The recent popularity of video gives us the opportunity to deliver vast amounts of information that would otherwise have taken a tremendous amount of effort to convey. With this newfound ability however comes the need to plan out each aspect of a video or video series before it is launched. Planning is crucial as viewer attention span is waning, competition is rising, and audience retention is harder than ever to maintain.
The average person’s attention span is lower than it’s ever been. In 2000, the average person’s attention span was 12 seconds; in 2015, the average person’s attention span is just 8.25 seconds. A decrease of 31.25% in just 15 years, this is indicative of the fact that your video’s message must be more succinct than ever in order to capture viewership.
Further, across all industries, marketers are turning to video in order to convey their message. With nearly all competitors turning to online video, it is now more crucial than ever to ensure that you are delivering the most efficient, value-added message possible while still engaging your target audience.
Reflecting this decreased attention span and increased competition, audience retention statistics are lower than ever before. Rather than the steady decline in retention throughout the video, we are seeing three separate declines: a steep decline at the beginning, a steady decline in the middle, and a steep decline in at the end of the video. Each of these three parts of the video rely on the previous parts with the ultimate goal to get your viewer to act upon some call to action. The more consumers who act upon a call to action, the more successful your video series will be.
During the first 10 seconds of the video, viewership declines by more than 20%. Assuming that the title of a video is reflective of the video’s contents, this sharp decline at the beginning indicates the failure to capture viewer attention. It is therefore crucial that the first few seconds of your video give the viewer to to a reason to continue watching. A key way to do this is to ensure that you are communicating how watching the rest of the video will deliver value to the viewer. This could either be a very succinct summary of what is to follow or a promise of some value being delivered contingent upon the viewer’s completion of the video.
Assuming that you successfully capture the viewer’s attention, the bulk of the video comprises approximately 96% of the video’s contents. No matter how captivating your video’s introduction is, if you fail to maintain viewer attention throughout the course of your video, you will not lead the viewer to the end of the video where you offer them a call to action. One way to do this is to make your video dynamic in nature such that you are not boring the viewer with an unchanging backdrop, audio, or speaker. Try to find a happy medium where the change of pace is not distracting while keeping the viewer engaged.
If you’re able to keep viewer retention high throughout the introduction and the body of the video, you must make sure that viewers do not click away at the end of the video’s contents. As the call to action is usually presented after the video has finished, it is key to make sure that your viewers do not click away after all of your hard work in keeping them engaged. A common mistake that is made is to recap the video’s contents using key phrases such as “in summary” or “to conclude”.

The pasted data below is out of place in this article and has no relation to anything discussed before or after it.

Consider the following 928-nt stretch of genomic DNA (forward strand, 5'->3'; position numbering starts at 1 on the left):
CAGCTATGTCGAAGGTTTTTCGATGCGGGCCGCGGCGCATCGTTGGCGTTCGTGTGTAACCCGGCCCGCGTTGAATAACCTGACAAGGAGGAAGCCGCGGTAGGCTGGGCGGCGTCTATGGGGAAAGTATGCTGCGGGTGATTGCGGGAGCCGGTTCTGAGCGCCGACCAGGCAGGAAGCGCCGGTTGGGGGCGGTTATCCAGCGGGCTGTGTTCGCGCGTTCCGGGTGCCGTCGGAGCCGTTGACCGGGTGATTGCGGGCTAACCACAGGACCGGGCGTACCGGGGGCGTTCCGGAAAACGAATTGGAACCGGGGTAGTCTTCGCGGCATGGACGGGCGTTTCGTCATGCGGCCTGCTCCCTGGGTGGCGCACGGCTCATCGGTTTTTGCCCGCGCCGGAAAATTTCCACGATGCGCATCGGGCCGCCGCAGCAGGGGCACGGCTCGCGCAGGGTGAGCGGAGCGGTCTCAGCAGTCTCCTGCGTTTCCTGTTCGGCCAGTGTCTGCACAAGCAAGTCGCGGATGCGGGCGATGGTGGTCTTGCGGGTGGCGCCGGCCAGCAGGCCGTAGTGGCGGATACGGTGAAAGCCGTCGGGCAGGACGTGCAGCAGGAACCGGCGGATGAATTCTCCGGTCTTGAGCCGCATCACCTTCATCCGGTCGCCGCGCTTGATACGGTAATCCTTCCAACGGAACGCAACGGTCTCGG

Refrain from using these phrases as they indicate that no new content is coming, giving the viewer sufficient reason to click away. Instead, make your transition from the video’s ending to the call to action as seamless as possible. This transition should take no more then 3 to 4 seconds, otherwise you risk losing viewer retention.
Your video’s call to action should put the viewer no more than one click away from the destination you want them to arrive at. Whether you are selling the viewer a product, promoting a cause to them, or simply encouraging them to spread word about your video series to others, the transition process for the user should be as seamless and integrated as possible.
After considering the above mentioned structure of the video, it is important that each segment of your video captures these value points. An effective way to make sure your video does this is to pre-write a script with your entire development team and edit it down in such a way that you are only delivering necessary information. This has several added benefits.
To begin, if the entire video development team is involved in the writing of the script, then all aspects of the video including audio, visual cues, and text will be highly integrated and the viewer will experience a smooth, well put together video. Additionally, you have time to ensure that all information delivered is highly relevant and a necessary part of the video. While it is tempting to include as much information as possible, it is important to find a balance such that the viewer is engaged and getting lots of useful information but not experiencing information overload. A best practice is to limit a video to a talking speed no greater than 130 words per minute. This reflects a comfortable talking speed that is not slow and does not stutter.
In some cases, it may be wise to brainstorm all value points that you want your video to include prior to writing a script. Writing a script is a big task; if you don’t know all of the value points you need to hit in your video, then it will be difficult to apply any chronology to your video’s sequence. Organizing the order of your video’s contents with a purpose is another crucial part of keeping your audience engaged.
By approaching the video creation process systematically, you are an increasing the likelihood that you’ll remain competitive in your video’s market while delivering maximum value to your viewers and improving audience retention.